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Hi folks smoking newbie here... need help with cold smoking types of wood

post #1 of 9
Thread Starter 

Hello everyone, We live in Portugal in the Algarve and are newbies at cold smoking We have several trees on our land and actually lots of trees and wild herbs on all the lands around us. We built a cold smoker from an old Weber BBQ and a clean 55-gal drum. We're now preparing to smoke garlic,local harvested salt and the Mexican chili's that we've planted. Later on down the road we are thinking of curing and smoking sardines and horse mackerel. 

 

1st QUESTION: 

We don't know which trees and herbs would be good, sweet smoking wood. 

 

Trees order of abundance: 

  1. Carob
  2. Almond
  3. Olive
  4. Orange and Lemon
  5. Fig 
  6. Persimmon 
  7. Vine, grapes

 

Wild Herbs

  1. Thyme (acres and acres)
  2. Rosemary many kilometers of hedges
  3. Bay laurel (Yes it's a tree but we can only get the leaves) 

 

2nd QUESTION:

To cold smoke something at 50C/60C how many kilos (lbs) of chips would be used on average for say...1-hour? We just don't have a clue. I realize that different woods burn/smolder at different rates etc....I'm just look at a ball-park answer. 

 

3rd QUESTION: 

Must the tree branches that we gather for chipping be tinder dry before smoking? or is semi-green OK? 


FINAL QUESTION

Do we 'soak' the chips before smoking? If yes; then in water or beer or wine ( we've LOTS of cheap tasty wine here)?

 

Thank you in advance for your help any/all thoughts and comments welcome. 

post #2 of 9

Hello.  I am no expert.  Don. know about Persimmon but since it is an edible fruit I might try it.  Carob I had to look up and as it says an evergreen I would steer clear of using that.  All the rest are good to go.

 

To cold smoke you are not talking 50c-60c; you need to be looking at 20-40. ( TOPS ).  You need a rethink.  As for wood; we are not talking kilos unless you are smoking in a 24'x30' garage.

 

No green or semi-green and no soaking.

 

Hope this helps.  Keep Smokin!

Danny

post #3 of 9
Thread Starter 

Hi Danny thank you for your comments. Thank you for the correction about cold smoke temp.  

Just a few questions;

Why not kilos as everything here is in metric?

Also the Carob tree may keep its leaves in the winter but is not an evergreen in the sense of Pine, Spruce, Fir or Cedar. It's a very hard wood akin in density and BTUs to Oak. I know they use it for smoking in Greece and Turkey etc., but I don't speak those languages so I thought I'd ask about it here is this international Smoking Forum. 

We also have thousands of FIG trees here ...hmmmmm another smoking wood idea, yes? 

 

Thanks again

post #4 of 9
Quote:
Originally Posted by Munsterfan View Post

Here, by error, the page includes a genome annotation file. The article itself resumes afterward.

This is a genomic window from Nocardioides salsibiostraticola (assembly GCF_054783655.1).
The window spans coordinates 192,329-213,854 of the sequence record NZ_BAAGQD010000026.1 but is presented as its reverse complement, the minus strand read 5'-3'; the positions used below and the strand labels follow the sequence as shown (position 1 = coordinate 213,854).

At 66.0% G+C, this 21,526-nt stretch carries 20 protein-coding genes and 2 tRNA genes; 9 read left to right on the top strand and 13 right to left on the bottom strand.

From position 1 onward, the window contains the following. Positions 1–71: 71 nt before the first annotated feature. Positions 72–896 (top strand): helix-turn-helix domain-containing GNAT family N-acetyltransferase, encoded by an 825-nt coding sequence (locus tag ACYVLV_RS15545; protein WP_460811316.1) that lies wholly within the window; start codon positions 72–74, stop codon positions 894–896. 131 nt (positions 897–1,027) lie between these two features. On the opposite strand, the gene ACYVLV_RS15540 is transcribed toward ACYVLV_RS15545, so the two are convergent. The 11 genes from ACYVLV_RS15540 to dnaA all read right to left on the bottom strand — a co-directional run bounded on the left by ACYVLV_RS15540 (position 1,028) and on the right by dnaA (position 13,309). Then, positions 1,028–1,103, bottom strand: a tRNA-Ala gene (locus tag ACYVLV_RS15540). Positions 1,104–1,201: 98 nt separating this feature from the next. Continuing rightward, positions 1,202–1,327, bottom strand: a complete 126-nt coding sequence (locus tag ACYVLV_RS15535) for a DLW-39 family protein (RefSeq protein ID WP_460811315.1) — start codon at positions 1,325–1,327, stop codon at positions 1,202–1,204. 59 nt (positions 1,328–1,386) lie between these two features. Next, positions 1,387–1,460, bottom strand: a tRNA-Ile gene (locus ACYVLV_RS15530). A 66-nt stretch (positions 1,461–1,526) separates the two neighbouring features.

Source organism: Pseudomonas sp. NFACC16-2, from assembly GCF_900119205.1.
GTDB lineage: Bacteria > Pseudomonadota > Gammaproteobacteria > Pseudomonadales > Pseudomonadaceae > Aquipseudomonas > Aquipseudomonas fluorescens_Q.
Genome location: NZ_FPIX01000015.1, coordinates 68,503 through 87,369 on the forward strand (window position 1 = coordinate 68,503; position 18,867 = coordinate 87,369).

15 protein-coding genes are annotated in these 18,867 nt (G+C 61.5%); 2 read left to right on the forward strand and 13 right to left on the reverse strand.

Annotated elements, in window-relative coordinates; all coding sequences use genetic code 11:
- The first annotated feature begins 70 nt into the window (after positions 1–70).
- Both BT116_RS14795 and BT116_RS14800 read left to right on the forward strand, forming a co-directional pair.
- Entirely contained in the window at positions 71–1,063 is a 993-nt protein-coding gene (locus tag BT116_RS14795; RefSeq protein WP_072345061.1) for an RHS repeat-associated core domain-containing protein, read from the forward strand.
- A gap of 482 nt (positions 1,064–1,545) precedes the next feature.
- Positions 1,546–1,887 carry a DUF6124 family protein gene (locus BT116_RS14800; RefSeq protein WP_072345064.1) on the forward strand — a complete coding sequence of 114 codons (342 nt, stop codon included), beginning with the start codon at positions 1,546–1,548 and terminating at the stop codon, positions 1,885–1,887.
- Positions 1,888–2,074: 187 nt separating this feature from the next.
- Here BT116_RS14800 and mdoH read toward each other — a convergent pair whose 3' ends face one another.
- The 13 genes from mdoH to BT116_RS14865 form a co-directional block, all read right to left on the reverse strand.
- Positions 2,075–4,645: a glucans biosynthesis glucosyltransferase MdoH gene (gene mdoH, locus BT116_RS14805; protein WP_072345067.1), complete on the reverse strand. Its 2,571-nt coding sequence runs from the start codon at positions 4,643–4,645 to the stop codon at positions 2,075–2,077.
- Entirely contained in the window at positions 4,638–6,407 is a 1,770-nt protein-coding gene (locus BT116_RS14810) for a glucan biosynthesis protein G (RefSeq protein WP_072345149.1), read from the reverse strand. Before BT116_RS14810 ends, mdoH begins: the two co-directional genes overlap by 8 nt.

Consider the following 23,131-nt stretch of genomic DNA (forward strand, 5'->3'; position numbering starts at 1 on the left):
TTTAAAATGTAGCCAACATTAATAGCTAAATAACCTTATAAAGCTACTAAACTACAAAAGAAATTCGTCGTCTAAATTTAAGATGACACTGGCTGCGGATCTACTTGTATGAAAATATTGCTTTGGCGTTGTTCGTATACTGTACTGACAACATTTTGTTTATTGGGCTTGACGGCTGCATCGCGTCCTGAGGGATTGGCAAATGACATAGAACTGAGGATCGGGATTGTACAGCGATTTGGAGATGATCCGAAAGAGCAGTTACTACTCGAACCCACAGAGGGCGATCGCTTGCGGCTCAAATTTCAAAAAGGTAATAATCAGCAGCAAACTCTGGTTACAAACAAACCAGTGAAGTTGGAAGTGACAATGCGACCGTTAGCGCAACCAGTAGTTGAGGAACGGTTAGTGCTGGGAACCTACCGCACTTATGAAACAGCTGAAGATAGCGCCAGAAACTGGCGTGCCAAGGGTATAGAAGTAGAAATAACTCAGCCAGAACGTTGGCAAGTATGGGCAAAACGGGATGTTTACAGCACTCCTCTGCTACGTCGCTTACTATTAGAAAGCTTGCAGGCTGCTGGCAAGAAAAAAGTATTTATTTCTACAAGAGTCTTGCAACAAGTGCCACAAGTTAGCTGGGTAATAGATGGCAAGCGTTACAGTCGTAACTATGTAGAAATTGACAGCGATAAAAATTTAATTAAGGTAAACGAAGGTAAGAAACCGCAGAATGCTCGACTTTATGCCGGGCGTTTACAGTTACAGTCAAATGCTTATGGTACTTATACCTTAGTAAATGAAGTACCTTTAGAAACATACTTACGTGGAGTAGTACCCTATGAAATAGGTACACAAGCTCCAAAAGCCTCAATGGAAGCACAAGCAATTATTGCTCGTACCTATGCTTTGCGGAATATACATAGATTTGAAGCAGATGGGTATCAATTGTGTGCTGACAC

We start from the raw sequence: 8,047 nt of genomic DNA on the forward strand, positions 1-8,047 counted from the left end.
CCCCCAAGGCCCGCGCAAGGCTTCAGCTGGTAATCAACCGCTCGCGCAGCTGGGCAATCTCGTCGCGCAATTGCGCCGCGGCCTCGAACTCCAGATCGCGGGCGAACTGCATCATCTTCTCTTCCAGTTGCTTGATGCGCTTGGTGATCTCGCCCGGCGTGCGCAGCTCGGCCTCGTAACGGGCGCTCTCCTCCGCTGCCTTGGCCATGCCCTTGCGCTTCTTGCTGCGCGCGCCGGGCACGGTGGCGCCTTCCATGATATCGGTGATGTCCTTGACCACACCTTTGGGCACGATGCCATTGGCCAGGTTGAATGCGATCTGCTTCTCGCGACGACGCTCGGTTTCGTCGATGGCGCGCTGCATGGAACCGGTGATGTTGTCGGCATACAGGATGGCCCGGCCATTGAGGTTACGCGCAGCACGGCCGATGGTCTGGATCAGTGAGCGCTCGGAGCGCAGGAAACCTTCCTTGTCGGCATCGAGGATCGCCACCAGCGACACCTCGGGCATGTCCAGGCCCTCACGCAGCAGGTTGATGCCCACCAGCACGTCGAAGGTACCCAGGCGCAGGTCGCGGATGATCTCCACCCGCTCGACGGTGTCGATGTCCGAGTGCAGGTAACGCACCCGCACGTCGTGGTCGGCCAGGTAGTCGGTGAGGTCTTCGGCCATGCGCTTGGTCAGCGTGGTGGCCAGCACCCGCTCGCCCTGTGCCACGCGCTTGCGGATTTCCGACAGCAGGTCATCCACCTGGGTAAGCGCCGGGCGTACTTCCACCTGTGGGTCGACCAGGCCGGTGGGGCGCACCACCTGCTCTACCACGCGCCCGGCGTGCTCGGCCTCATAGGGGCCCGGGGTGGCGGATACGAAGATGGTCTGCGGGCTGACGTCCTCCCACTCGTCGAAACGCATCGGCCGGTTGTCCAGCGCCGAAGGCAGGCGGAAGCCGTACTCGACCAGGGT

Why not kilos as everything here is in metric?

HaHa, Danny is an American living in the UK. America, has not caught up with us yet and still use Pounds, Inches and Miles!
post #5 of 9

Hi.  No.  What I meant was that you should not have to use "kilos" of wood to cold smoke some meat; unless you are smoking "LOADS" of meat.  A kilo of chips or sawdust will cold smoke a LOT of food.  We are talking grams.  100-500 grams depending on product and smoker. Keep Smokin!

Danny

post #6 of 9
Thread Starter 

Oh  OK I didn't understand. I have a few finely chipped kilos of Almond and Olive, Carob, Fig and Orange.  

So I guess I'll just experiment a bit myself with each species of wood, weigh what goes into the fire, then log the usage of chips per hour to maintain a sustained target temperature  of 20C-30C/68-86 °F, to gain an accurate consumption value.  Just invested in the purchase of a 6kw chipper as there are NO chips to be bought in Portugal.  Thanks again 

post #7 of 9
Hi Muster, people can give you advice on what they like, but we are all not the same. Trial and error and find what suits your taste!
post #8 of 9
Thread Starter 

 Yes thanks I can see/read that through out this forum and life in general. 

post #9 of 9

I agree with SM..  Want you want to try to achieve in cold smoking is producing as much smoke as possible ( depending on your tastes ) without adding heat.  If that makes sense.  The other thing you need to assure is that the smoke does not linger too long in the smoking chamber; so you need airflow and exchange of new smoke for old for lack of a better explanation. If the smoke remains too long it will give the food an acrid taste.   As you know fire needs air to burn.  So you need to provide free air exchange without enough air flow to ignite your smoldering chips/dust.  Search mailbox mod.  This mod allows you to open the vents on your smoker ( which promotes air flow ) but also allows you to control the amount of air getting to your chips.  Keep Smokin!

Danny

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